How do Machines Learn?

Machine learning has been a growing area of technology for the last few decades. Now computer scientists are able to write code that allows computers to learn to play games, identify objects in images, and much more besides.

WHAT IS AN ALGORITHM?

An algorithm is a sequence of instructions. For example, I might say: turn right, walk straight to the end of the road, turn left. This would be a simple real-life algorithm to get from place A to place B.

Normally we talk about algorithms in the context of computers. Here the instructions might be more like ‘calculate this’. Computer scientists are now able to design very complex algorithms that can ‘learn’.

WHAT IS A NEURAL NETWORK?

There are lots of different kinds of algorithms that can perform machine learning, but the most basic one is known as a neural network. These are inspired by the way the human brain works. This algorithm takes some data and analyses it, looking for patterns. This is called training data because the neural network ‘trains’ itself by looking at it.

HOW DO NEURAL NETWORKS LEARN?

Consider an example. We want our neural network to be able to identify pictures of handwritten numbers. The ‘training data’ is a set of these images, alongside information telling the computer which number each image actually shows.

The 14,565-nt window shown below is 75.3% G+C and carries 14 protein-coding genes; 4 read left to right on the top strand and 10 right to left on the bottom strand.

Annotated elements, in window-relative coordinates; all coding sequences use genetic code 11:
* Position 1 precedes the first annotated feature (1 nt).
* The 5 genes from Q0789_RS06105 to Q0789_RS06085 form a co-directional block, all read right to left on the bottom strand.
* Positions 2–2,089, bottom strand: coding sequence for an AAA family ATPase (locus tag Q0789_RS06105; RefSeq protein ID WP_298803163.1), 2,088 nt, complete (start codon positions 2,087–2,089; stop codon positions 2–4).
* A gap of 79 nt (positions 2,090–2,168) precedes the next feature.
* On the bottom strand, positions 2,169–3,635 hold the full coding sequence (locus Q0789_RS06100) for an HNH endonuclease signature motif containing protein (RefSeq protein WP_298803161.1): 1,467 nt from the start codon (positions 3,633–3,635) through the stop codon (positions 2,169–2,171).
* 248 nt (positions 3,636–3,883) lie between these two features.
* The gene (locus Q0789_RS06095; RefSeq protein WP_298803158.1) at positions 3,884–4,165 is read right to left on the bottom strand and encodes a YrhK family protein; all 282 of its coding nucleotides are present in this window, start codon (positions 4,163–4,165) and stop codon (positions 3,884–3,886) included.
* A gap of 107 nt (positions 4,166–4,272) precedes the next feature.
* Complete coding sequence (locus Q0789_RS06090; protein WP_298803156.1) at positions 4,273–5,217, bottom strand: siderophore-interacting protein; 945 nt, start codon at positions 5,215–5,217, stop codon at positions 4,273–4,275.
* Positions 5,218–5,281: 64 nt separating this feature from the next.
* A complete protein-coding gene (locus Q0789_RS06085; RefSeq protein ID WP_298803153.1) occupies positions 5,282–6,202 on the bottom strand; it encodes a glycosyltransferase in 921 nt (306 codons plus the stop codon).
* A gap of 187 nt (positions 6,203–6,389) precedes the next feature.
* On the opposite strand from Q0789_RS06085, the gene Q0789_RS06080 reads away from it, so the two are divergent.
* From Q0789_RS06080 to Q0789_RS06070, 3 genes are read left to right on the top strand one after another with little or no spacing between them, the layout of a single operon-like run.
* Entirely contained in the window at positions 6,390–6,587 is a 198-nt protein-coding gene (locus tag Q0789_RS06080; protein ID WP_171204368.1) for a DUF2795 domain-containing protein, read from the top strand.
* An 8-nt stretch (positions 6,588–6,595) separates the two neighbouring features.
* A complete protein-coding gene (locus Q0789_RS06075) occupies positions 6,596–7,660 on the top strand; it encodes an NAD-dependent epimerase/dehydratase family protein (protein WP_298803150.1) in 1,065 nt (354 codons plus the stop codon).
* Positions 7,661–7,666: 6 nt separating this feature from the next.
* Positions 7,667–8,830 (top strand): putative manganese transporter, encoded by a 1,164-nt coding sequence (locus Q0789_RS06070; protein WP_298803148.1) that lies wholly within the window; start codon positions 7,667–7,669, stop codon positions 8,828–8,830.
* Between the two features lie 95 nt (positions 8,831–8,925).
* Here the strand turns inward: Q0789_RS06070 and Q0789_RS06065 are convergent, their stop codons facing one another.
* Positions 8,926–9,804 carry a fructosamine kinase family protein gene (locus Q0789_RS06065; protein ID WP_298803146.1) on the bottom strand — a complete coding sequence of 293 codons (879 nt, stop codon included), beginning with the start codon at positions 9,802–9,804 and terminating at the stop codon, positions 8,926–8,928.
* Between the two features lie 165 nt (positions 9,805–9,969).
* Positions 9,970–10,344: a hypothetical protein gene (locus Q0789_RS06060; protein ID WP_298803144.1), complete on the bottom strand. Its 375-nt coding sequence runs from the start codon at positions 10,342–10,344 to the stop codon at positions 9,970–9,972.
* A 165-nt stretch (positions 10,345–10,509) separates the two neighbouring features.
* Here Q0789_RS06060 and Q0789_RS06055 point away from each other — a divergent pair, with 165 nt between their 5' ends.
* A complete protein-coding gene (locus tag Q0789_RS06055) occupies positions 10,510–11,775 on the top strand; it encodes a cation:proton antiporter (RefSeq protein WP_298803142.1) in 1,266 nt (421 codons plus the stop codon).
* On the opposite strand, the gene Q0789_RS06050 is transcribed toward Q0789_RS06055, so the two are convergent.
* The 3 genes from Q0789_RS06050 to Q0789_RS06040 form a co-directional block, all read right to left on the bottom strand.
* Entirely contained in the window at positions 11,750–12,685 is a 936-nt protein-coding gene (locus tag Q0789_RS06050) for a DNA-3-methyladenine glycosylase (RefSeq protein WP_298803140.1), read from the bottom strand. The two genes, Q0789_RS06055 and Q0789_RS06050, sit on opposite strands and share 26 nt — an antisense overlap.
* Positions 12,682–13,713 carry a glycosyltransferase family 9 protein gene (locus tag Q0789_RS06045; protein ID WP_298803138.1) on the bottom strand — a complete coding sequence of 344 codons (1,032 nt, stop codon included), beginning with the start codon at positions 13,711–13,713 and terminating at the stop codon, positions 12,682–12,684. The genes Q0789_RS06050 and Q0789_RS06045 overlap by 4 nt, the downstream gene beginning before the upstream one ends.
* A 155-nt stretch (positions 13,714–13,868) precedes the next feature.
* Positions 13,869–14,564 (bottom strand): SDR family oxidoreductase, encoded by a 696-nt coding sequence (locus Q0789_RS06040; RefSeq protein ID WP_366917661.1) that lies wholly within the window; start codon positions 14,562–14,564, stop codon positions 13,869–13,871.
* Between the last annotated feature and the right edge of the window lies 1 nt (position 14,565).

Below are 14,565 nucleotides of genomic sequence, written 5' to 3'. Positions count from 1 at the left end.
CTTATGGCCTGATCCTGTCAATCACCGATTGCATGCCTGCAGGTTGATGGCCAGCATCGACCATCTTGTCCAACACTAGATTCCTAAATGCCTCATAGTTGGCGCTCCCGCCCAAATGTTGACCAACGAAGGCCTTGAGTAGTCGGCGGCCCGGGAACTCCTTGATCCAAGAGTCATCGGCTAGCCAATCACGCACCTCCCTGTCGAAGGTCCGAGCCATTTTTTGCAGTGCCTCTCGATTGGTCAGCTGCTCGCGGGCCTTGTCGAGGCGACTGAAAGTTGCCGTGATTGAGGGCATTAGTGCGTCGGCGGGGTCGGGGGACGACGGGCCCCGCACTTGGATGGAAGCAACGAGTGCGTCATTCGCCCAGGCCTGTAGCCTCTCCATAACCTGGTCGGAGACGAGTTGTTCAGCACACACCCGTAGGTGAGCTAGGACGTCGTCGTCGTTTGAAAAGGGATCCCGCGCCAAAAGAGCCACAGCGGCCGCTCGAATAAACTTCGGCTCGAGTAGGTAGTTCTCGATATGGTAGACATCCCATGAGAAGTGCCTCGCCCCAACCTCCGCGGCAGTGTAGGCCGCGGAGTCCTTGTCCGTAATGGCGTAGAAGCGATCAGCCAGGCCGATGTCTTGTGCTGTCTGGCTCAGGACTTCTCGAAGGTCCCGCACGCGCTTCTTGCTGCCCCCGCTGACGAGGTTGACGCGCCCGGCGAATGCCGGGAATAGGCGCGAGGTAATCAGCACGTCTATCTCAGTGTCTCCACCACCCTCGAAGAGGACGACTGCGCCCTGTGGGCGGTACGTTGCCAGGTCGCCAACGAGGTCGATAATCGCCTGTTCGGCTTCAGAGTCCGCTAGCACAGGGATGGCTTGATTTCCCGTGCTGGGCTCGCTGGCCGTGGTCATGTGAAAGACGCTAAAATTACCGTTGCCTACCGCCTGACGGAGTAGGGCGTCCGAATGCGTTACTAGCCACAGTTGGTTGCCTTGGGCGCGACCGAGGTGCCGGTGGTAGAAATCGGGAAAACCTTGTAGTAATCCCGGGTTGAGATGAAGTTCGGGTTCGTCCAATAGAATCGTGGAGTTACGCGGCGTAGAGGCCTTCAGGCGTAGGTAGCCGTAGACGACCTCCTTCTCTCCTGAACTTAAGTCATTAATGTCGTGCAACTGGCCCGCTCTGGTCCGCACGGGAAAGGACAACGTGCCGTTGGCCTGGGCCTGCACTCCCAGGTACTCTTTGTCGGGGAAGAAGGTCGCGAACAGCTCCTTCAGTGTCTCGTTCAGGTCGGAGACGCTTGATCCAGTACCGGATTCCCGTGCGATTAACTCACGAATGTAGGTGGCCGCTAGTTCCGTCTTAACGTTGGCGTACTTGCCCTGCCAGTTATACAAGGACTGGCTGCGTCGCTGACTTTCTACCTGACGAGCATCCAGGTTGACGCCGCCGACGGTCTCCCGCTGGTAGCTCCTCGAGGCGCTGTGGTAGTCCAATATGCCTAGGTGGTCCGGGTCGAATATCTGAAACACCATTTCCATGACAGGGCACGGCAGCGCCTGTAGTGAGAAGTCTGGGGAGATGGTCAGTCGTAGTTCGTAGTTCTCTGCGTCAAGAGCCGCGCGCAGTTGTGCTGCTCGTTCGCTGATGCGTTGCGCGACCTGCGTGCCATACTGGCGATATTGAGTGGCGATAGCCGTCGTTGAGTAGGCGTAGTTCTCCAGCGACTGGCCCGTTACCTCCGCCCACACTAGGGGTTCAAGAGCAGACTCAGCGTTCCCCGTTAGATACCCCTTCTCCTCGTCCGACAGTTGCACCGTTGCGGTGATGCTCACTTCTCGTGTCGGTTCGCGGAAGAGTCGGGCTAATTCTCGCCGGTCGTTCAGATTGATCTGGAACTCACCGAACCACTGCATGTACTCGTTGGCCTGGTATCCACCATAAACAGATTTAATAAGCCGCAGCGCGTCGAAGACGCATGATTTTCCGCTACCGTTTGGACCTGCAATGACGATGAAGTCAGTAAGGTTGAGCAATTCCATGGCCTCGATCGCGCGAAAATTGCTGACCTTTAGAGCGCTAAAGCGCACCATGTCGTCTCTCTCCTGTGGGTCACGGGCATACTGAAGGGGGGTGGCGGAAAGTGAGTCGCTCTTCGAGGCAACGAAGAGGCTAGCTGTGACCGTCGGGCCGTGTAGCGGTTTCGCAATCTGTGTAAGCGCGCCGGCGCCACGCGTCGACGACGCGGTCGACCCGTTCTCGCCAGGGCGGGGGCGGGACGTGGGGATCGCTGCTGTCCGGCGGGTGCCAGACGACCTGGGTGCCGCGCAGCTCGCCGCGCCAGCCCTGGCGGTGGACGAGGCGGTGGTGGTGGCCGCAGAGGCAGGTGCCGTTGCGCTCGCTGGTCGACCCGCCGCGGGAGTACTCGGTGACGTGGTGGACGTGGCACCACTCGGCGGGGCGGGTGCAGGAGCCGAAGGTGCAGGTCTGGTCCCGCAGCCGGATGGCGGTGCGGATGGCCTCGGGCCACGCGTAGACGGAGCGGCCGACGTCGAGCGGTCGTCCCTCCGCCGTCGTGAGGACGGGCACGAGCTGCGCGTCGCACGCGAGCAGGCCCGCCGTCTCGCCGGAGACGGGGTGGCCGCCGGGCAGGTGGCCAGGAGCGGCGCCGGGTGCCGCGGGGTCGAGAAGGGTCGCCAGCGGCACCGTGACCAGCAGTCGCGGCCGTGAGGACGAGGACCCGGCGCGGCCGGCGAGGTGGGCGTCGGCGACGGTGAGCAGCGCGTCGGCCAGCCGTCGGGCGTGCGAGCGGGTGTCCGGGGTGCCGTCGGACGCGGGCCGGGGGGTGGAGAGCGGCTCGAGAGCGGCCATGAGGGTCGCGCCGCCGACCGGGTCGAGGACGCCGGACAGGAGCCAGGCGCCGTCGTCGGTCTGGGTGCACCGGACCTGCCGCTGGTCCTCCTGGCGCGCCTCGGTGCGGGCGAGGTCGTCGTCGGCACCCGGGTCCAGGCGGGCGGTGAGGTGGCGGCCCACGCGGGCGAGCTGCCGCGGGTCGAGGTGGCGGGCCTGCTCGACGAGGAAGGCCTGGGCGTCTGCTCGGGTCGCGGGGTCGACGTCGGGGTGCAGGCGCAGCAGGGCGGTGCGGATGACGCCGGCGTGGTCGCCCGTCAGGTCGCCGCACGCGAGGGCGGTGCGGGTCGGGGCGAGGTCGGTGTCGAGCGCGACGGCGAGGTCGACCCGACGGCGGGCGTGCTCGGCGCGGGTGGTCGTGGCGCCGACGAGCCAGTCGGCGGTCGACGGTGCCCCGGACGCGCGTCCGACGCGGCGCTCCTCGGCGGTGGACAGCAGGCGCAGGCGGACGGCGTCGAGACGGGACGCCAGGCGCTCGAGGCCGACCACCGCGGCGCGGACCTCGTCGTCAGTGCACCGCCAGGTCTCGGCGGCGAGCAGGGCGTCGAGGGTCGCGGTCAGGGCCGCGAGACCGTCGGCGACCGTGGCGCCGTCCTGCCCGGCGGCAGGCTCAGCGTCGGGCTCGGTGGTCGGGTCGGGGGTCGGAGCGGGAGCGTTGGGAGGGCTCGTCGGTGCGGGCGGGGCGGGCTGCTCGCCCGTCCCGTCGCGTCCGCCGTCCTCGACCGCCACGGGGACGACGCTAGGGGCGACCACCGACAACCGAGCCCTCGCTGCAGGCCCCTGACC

The computer feeds these images into the neural network. Say it inputs a picture of a handwritten seven. The network would then output the number it thinks the picture shows, and compare this to the actual answer to see if they match. The network will then alter itself based on whether it got the answer right or wrong, and try again. The aim is to improve its accuracy each time.

After the neural network has done this with all of the data it is given, we say it has been trained.

HOW CAN WE USE THEM?

Once trained, a neural network can be used to look at input data where we don’t know what the output data, the ‘answer’, is. In the example above, we can now give the trained neural network an image of a handwritten number, without telling it what it should expect to see. It should be able to identify the number and tell us what it is.

CONCLUSION

Creating machines that are able to learn can have a big impact. One huge area is medicine. If a computer could be designed to read your symptoms and identify the problem, it could be invaluable in rural and isolated areas where it can be difficult to find a doctor. This is one of many possible applications of this rapidly expanding field.

Marwin Ramos

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